Operating Notes: Africa, four new countries, JT65

Operating notes from the last couple of days:

I finally worked the 5X8C DXpedition┬áin Uganda Thursday night on 40m. They must have worked nearly everyone that’s wanted to work them because they were actually calling CQ. I got them on the second or third call.

On Friday night, after the DX contest had started, I worked 9U4U DXpedition in Burundi on 30m. I thought this a bit odd because I would have thought they would be operating the contest, but apparently not. That made it much easier for me to work them. They were actually calling CQ, and I was able to get them on the second call.

Three new countries for WA2HOM
Yesterday, I went down to WA2HOM. I hadn’t really intended to participate in the ARRL CW DX contest, but after making a couple of phone contacts, I couldn’t resist tuning around to see how conditions were. As it turned out, conditions were pretty good on 10m and 15m. Ii was able to add four new countries (errrrrr, DXCC entities) to the WA2HOM log:

  • New Zealand: ZL3IO, 15m.
  • Peru: OA4SS, 15m
  • Senegal: 6V7S, 10m

I’m @kb6nu on Twitter and enjoy tweeting about my operating activities there. Several of my followers have said that they enjoy reading my reports. One night last week, after complaining about not getting any replies to my CQs, @VA5LF saw that tweet, fired up his rig, and came back to me. We were having a nice chat until his QRN level jumped.

A lot of the guys on Twitter seem to enjoy working JT65. I’m going to have to look into that.


  1. Interesting, i haven’t worked a new entity in JT65 in some time now, I would really love to get any of those. With my antenna I only get North America, Japan and Europe here at night in 40m, only during the day in 20m and 15m I get the good stuff. Africa seems prety hard to get from my QTH at this moment, especially as they are not really present in JT65.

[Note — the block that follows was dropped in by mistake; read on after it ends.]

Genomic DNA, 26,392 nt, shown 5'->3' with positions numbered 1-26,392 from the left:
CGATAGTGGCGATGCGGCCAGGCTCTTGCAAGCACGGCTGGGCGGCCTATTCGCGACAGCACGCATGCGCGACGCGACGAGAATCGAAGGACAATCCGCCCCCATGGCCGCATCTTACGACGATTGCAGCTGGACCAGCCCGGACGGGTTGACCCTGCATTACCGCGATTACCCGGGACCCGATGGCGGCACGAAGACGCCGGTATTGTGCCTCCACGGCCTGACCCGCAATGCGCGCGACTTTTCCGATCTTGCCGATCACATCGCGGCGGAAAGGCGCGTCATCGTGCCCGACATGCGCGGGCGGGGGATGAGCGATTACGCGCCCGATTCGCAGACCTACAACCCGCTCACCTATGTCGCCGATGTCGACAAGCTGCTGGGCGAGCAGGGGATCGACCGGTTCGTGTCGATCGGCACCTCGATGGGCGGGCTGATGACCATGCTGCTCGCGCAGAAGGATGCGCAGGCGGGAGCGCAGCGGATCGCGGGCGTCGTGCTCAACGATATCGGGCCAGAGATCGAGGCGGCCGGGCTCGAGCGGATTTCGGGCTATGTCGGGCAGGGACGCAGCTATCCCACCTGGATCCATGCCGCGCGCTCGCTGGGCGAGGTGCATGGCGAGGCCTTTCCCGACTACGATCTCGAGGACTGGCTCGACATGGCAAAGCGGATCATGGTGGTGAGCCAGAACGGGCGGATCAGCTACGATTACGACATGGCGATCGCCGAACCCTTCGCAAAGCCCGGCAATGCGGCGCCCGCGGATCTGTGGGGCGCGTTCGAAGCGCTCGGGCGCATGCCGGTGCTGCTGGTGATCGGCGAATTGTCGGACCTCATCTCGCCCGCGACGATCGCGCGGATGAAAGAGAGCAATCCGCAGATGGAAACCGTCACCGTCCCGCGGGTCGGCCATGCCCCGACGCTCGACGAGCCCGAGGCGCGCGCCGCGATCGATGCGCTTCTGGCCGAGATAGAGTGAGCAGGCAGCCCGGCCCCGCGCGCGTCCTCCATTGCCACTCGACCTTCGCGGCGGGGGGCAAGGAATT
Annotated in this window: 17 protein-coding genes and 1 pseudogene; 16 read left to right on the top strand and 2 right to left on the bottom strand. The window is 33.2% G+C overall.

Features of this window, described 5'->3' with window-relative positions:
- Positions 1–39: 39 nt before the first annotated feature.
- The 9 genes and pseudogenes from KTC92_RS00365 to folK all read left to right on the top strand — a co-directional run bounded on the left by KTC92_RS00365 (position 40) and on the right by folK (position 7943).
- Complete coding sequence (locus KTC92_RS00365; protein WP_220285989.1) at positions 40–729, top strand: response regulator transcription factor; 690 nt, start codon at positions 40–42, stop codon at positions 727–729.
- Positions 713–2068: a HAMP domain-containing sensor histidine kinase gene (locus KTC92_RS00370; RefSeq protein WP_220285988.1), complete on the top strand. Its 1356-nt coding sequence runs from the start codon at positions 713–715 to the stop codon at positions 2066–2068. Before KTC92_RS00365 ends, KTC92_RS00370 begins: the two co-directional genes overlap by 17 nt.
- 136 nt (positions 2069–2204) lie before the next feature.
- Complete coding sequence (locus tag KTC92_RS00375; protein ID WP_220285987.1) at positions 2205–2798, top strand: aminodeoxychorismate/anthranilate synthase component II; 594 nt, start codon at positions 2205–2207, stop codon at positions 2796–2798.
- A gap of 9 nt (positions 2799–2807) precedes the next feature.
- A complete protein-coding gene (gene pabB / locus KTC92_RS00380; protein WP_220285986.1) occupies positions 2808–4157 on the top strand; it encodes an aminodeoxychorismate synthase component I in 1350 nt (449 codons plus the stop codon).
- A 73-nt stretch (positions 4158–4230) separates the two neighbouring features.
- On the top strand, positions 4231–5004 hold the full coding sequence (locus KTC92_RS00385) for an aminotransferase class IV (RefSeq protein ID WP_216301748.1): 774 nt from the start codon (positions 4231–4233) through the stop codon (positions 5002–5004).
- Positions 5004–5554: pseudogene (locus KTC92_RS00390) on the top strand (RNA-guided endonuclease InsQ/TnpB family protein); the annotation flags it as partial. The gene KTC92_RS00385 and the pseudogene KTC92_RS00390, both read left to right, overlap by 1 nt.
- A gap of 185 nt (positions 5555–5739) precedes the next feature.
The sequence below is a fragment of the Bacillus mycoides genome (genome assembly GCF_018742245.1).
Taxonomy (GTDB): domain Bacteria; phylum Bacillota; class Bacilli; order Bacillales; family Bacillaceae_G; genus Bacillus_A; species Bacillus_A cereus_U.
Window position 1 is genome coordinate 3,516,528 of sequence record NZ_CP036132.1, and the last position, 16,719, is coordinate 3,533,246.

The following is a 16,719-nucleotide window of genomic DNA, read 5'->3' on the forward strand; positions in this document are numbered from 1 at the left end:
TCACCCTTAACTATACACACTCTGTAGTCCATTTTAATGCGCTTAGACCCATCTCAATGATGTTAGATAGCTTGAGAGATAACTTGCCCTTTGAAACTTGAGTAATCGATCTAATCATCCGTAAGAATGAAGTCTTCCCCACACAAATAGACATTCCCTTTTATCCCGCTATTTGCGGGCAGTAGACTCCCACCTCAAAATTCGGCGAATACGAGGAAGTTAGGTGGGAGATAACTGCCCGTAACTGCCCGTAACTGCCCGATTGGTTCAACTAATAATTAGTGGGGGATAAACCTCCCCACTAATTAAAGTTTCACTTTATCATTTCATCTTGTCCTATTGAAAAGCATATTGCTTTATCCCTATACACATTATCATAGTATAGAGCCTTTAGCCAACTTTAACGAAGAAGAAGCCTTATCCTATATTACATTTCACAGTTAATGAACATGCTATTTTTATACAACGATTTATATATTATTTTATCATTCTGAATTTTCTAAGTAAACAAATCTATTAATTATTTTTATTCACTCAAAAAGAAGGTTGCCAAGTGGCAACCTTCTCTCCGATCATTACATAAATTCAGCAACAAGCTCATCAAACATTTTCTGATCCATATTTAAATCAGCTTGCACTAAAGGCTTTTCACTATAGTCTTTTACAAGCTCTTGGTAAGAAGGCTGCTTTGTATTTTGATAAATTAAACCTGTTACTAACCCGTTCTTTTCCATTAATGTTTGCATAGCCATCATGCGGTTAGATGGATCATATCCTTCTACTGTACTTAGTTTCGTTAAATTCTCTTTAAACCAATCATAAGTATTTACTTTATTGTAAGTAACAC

Happy to find people blogging about JT65 or WSPR, i’ve added you to my blogroll and reading list.

  2. Dave, N8SBE says:

    I think I worked Senegal on four bands during the contest – 10, 15, 20, and 40. I was quite surprised to find 40 open with S5-S9 signals to essentially everyplace except the US. I ended up making almost as many contacts on 40 as I did on 20. Some DX stations were actually asking US stations to QSY to 80 or even 160 during the contest, the conditions were so good.

    Considering my poor code speed (improving, of course, by getting in contests like this) it took me several contact’s worth a piece to figure out what the station’s call sign and power level was, then I could drop my call and exchange into the fray using N1MM’s function key memories. At least I can usualy recognize my call sign coming back from the DX station at 35-40 WPM, and I think I have ‘TU’ down cold. :-). That all meant that my QSO rate was often 10-15 an hour, sometimes peaking to 30. After about 12 hours total, I amassed 200 contacts (a new high for me I believe in any CW contest) and with the multiplier, my score would have placed me 4th or 5th in Michigan in single operator unassisted, low power, according to last year’s scores. There’s a WIDE gap, though, between 3rd or 4th place, and the 1st and 2nd place leaders.

    I find it amusing (and exhilirating) to be shown in the WRTC 2014 rankings. Last I looked I was #157 in the W8 call area. Again, there is a WIDE gap between the great unwashed masses and the one or two leaders, but it’s still kind of fun to see how the WRTC folks gather up the scores from a bunch of contests over the last four years, and calculate merit scores in this great spreadsheet. Even if I never make good enough to be considered for a team spot in a WRTC, it certainly increases my interest in following it.

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